The Chipping Sparrow (Spizella Passerina): A Brief Overview
Dutchess County is rife with wildlife, with birds standing out in particular. Out of all the species present in our neighborhood, the Chipping Sparrow stands out as a great example of bird behavior and ecology.
The Chipping Sparrow is quite distinct in its appearance. It is generally small in size with a particularly small bill. During breeding season, this bird is marked by an antique brown crown (Middleton, 1998). The bird also has a distinct black eye line. Its breast and throat is a neutral grey, as is much of its face. Its wings and tail are brown with black stripes, its wings marked by two distinct grey horizontal wing bars (Middleton, 1998). The sparrow’s bill is roughly black on top and brown on bottom. The female is very similar in appearance to the male, except that its crown may be more streaked with black or grey (Middleton, 1998).
Out of breeding season, the Chipping Sparrow’s upper parts are darker and its cinnamon crown is obscured by grey feather edges and dark streaks (Middleton, 1998).
The Chipping Sparrow is similar to many other birds in terms of its basic behavior. This species engages in typical preening, head-scratching, and bathing in shallow waters (Middleton, 1998). A threat display is evidenced when the bird lowers its head, spreads its wings, emits a threat call, and moves from side to side, while an appeasement display is shown to result from a crouching posture, trembling wings, and elevated head (Middleton, 1998).
Breeding season is when the sparrow is most territorial. At the beginning of the season, the male selects a territory and maintains it through song and threat display (Middleton, 1998). Females will defend the area of the nest and surrounding territory, if needed (Middleton, 1998). These birds are generally tolerant of other species in their territory, and can feed communally in non-territorial areas (Middleton, 1998). However, during the winter (non-breeding season) the birds are far less territorial and can work in large flocks (Middleton, 1998).
Mating begins shortly after the return to the breeding area. The Chipping Sparrow is generally monogamous, with very few cases of polygamy recorded (Middleton, 1998). A pair bond follows from a distinctive courtship display. The ritual consists of a great amount of song and short chases of the female accompanied by actions similar to a threat display (Middleton, 1998). The two then work together in gathering nest material (Middleton, 1998). Male song then decreases as the birds spend more time near the nest.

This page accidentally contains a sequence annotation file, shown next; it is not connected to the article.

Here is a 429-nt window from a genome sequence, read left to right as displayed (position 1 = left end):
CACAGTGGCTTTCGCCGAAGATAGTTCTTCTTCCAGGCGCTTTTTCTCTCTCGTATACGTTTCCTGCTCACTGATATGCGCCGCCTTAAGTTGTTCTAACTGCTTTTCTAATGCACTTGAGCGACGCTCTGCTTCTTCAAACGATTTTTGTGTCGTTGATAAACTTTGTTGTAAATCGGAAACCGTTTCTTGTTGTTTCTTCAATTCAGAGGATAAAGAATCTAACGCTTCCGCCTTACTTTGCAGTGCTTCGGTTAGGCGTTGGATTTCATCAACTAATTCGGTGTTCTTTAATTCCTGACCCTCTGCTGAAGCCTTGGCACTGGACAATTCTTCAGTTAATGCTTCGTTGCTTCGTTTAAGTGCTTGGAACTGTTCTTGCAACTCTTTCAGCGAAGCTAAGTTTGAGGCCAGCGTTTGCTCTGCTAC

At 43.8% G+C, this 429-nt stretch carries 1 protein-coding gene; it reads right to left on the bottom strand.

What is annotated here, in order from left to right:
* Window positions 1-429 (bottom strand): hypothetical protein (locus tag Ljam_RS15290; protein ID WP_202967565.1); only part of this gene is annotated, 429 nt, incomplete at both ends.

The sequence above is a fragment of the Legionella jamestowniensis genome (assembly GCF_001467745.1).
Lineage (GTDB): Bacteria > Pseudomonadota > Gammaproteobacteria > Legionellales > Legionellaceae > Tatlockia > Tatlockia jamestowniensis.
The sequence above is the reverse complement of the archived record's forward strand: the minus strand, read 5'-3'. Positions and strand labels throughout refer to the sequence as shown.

The pair begins looking for a nest site within one day of mating, preferring areas with a variety of plant life, as well as conifers specifically (Middleton, 1998). The female usually produces the nest, a “loosely woven cup,” while the male stays close by (Middleton, 1998). The same nest is rarely used twice in one season (Middleton, 1998).
Chipping Sparrows generally produce two broods per season (Middleton, 1998). The female takes a major role in the welfare of the offspring. Incubation of the eggs is done by the female alone, as well as keeping newly hatched birds warm (Middleton, 1998). However, the male is primarily responsible for feeding during the first few days of hatching, as the female is preoccupied with maintaining the health of the offspring (Middleton, 1998).
Habitat and Foraging:
The Chipping Sparrow is found all over North America. Their preferred habitats include open coniferous forests, woodland edges, and lake/river shorelines (Middleton, 1998). Generally, the ideal space is abound with shrubbery and conifers, whilst bordering open space (Middleton, 1998). This makes the bird very easy to spot within Dutchess County. Winter habitats are generally similar in their preferred landscape to breeding habitats (Middleton, 1998).
The Chipping Sparrow generally feeds on seeds of grasses and annual plants, primarily focusing on the ground and low vegetation (Middleton, 1998). During the breeding season, however, the bird supplements its diet with insects and many other invertebrates (Middleton, 1998). Small fruits are a rare source of nutrition as well (Middleton, 1998). The Chipping Sparrow prefers a daily water source (Middleton, 1998).
This species, though simple on the surface, is a surprisingly complex member of the Dutchess County ecosystem.
Middleton, Alex L. 1998. Chipping Sparrow (Spizella passerina), The Birds of North America Online (A. Poole, Ed.). Ithaca: Cornell Lab of Ornithology; Retrieved from the Birds of North America Online: http://bna.birds.cornell.edu/bna/species/334
Images (In Order):
Hopiak, Michael J. Adult Chipping Sparrow, breeding plumage. Web. 7 Apr. 2015. <http://bna.birds.cornell.edu/bna/species/334/galleries/photos/MJH_072902_00580A/image_popup_view>.
Woodward, J R. Chipping Sparrow, non-breeding plumage. Web. 7 Apr. 2015. <http://bna.birds.cornell.edu/bna/species/334/galleries/photos/JRW_072902_00580B/image_popup_view>.
Corado, René. Chipping Sparrow nest, California. Web. 7 Apr. 2015. <http://bna.birds.cornell.edu/bna/species/334/galleries/photos/WFVZ_ChippingSparrowN/image_popup_view>.
Figure 1. Distribution of the Chipping Sparrow. Web. 7 Apr. 2015. <http://bna.birds.cornell.edu/bna/species/334/galleries/figures/figure-1/image_popup_view>.